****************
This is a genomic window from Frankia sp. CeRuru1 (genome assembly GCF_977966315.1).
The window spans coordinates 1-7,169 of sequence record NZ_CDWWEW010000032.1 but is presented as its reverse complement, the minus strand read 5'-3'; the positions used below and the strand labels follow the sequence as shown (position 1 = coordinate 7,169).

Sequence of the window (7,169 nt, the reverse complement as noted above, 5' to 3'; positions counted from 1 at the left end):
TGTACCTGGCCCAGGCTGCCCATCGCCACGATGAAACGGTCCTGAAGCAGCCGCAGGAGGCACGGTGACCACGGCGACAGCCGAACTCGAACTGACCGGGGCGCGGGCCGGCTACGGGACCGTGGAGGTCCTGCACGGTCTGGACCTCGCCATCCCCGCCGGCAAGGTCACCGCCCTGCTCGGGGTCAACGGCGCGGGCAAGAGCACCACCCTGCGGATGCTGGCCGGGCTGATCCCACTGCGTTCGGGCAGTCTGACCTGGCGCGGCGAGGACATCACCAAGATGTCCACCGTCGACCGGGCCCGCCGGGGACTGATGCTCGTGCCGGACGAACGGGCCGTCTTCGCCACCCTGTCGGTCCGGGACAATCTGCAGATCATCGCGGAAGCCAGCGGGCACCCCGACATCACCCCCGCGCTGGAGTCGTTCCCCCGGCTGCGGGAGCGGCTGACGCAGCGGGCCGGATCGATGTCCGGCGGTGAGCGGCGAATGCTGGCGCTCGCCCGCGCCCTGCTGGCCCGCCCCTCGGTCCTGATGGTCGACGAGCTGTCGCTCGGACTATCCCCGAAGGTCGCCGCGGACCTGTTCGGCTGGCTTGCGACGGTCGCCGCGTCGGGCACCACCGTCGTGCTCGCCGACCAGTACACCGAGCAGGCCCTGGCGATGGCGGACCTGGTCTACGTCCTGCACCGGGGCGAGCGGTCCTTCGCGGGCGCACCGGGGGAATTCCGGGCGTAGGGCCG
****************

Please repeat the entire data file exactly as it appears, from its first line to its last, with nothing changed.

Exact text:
This is a genomic window from Frankia sp. CeRuru1 (genome assembly GCF_977966315.1).
The window spans coordinates 1-7,169 of sequence record NZ_CDWWEW010000032.1 but is presented as its reverse complement, the minus strand read 5'-3'; the positions used below and the strand labels follow the sequence as shown (position 1 = coordinate 7,169).

Sequence of the window (7,169 nt, the reverse complement as noted above, 5' to 3'; positions counted from 1 at the left end):
TGTACCTGGCCCAGGCTGCCCATCGCCACGATGAAACGGTCCTGAAGCAGCCGCAGGAGGCACGGTGACCACGGCGACAGCCGAACTCGAACTGACCGGGGCGCGGGCCGGCTACGGGACCGTGGAGGTCCTGCACGGTCTGGACCTCGCCATCCCCGCCGGCAAGGTCACCGCCCTGCTCGGGGTCAACGGCGCGGGCAAGAGCACCACCCTGCGGATGCTGGCCGGGCTGATCCCACTGCGTTCGGGCAGTCTGACCTGGCGCGGCGAGGACATCACCAAGATGTCCACCGTCGACCGGGCCCGCCGGGGACTGATGCTCGTGCCGGACGAACGGGCCGTCTTCGCCACCCTGTCGGTCCGGGACAATCTGCAGATCATCGCGGAAGCCAGCGGGCACCCCGACATCACCCCCGCGCTGGAGTCGTTCCCCCGGCTGCGGGAGCGGCTGACGCAGCGGGCCGGATCGATGTCCGGCGGTGAGCGGCGAATGCTGGCGCTCGCCCGCGCCCTGCTGGCCCGCCCCTCGGTCCTGATGGTCGACGAGCTGTCGCTCGGACTATCCCCGAAGGTCGCCGCGGACCTGTTCGGCTGGCTTGCGACGGTCGCCGCGTCGGGCACCACCGTCGTGCTCGCCGACCAGTACACCGAGCAGGCCCTGGCGATGGCGGACCTGGTCTACGTCCTGCACCGGGGCGAGCGGTCCTTCGCGGGCGCACCGGGGGAATTCCGGGCGTAGGGCCG